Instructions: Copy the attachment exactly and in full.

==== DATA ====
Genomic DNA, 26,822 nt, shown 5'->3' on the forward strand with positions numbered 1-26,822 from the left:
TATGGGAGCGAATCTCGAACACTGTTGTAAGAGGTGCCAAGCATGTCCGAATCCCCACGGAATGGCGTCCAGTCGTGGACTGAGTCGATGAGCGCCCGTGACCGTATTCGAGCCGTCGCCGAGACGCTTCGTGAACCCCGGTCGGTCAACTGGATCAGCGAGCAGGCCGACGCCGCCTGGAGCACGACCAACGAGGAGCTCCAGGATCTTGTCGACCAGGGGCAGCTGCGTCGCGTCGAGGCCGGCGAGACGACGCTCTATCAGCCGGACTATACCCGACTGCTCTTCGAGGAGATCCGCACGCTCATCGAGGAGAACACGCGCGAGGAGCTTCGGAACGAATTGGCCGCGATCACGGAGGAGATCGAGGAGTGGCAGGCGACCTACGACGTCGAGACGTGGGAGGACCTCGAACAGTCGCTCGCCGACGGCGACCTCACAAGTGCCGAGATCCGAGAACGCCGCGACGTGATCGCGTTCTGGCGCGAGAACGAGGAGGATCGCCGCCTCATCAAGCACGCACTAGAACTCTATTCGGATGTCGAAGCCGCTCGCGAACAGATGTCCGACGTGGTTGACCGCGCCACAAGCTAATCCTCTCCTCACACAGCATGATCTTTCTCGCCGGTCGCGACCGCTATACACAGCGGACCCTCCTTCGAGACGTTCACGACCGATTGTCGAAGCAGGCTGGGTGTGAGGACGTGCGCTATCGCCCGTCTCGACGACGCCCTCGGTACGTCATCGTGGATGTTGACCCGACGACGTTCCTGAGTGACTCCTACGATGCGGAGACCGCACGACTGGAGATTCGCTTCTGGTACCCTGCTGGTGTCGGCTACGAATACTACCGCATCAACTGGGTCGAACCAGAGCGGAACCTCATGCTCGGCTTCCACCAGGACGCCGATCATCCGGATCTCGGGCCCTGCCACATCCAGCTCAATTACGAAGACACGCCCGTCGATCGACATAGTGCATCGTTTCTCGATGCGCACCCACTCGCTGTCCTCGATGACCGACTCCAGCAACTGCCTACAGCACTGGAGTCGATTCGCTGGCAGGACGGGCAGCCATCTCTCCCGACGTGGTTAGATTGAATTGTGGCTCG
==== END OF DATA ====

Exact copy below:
Genomic DNA, 26,822 nt, shown 5'->3' on the forward strand with positions numbered 1-26,822 from the left:
TATGGGAGCGAATCTCGAACACTGTTGTAAGAGGTGCCAAGCATGTCCGAATCCCCACGGAATGGCGTCCAGTCGTGGACTGAGTCGATGAGCGCCCGTGACCGTATTCGAGCCGTCGCCGAGACGCTTCGTGAACCCCGGTCGGTCAACTGGATCAGCGAGCAGGCCGACGCCGCCTGGAGCACGACCAACGAGGAGCTCCAGGATCTTGTCGACCAGGGGCAGCTGCGTCGCGTCGAGGCCGGCGAGACGACGCTCTATCAGCCGGACTATACCCGACTGCTCTTCGAGGAGATCCGCACGCTCATCGAGGAGAACACGCGCGAGGAGCTTCGGAACGAATTGGCCGCGATCACGGAGGAGATCGAGGAGTGGCAGGCGACCTACGACGTCGAGACGTGGGAGGACCTCGAACAGTCGCTCGCCGACGGCGACCTCACAAGTGCCGAGATCCGAGAACGCCGCGACGTGATCGCGTTCTGGCGCGAGAACGAGGAGGATCGCCGCCTCATCAAGCACGCACTAGAACTCTATTCGGATGTCGAAGCCGCTCGCGAACAGATGTCCGACGTGGTTGACCGCGCCACAAGCTAATCCTCTCCTCACACAGCATGATCTTTCTCGCCGGTCGCGACCGCTATACACAGCGGACCCTCCTTCGAGACGTTCACGACCGATTGTCGAAGCAGGCTGGGTGTGAGGACGTGCGCTATCGCCCGTCTCGACGACGCCCTCGGTACGTCATCGTGGATGTTGACCCGACGACGTTCCTGAGTGACTCCTACGATGCGGAGACCGCACGACTGGAGATTCGCTTCTGGTACCCTGCTGGTGTCGGCTACGAATACTACCGCATCAACTGGGTCGAACCAGAGCGGAACCTCATGCTCGGCTTCCACCAGGACGCCGATCATCCGGATCTCGGGCCCTGCCACATCCAGCTCAATTACGAAGACACGCCCGTCGATCGACATAGTGCATCGTTTCTCGATGCGCACCCACTCGCTGTCCTCGATGACCGACTCCAGCAACTGCCTACAGCACTGGAGTCGATTCGCTGGCAGGACGGGCAGCCATCTCTCCCGACGTGGTTAGATTGAATTGTGGCTCG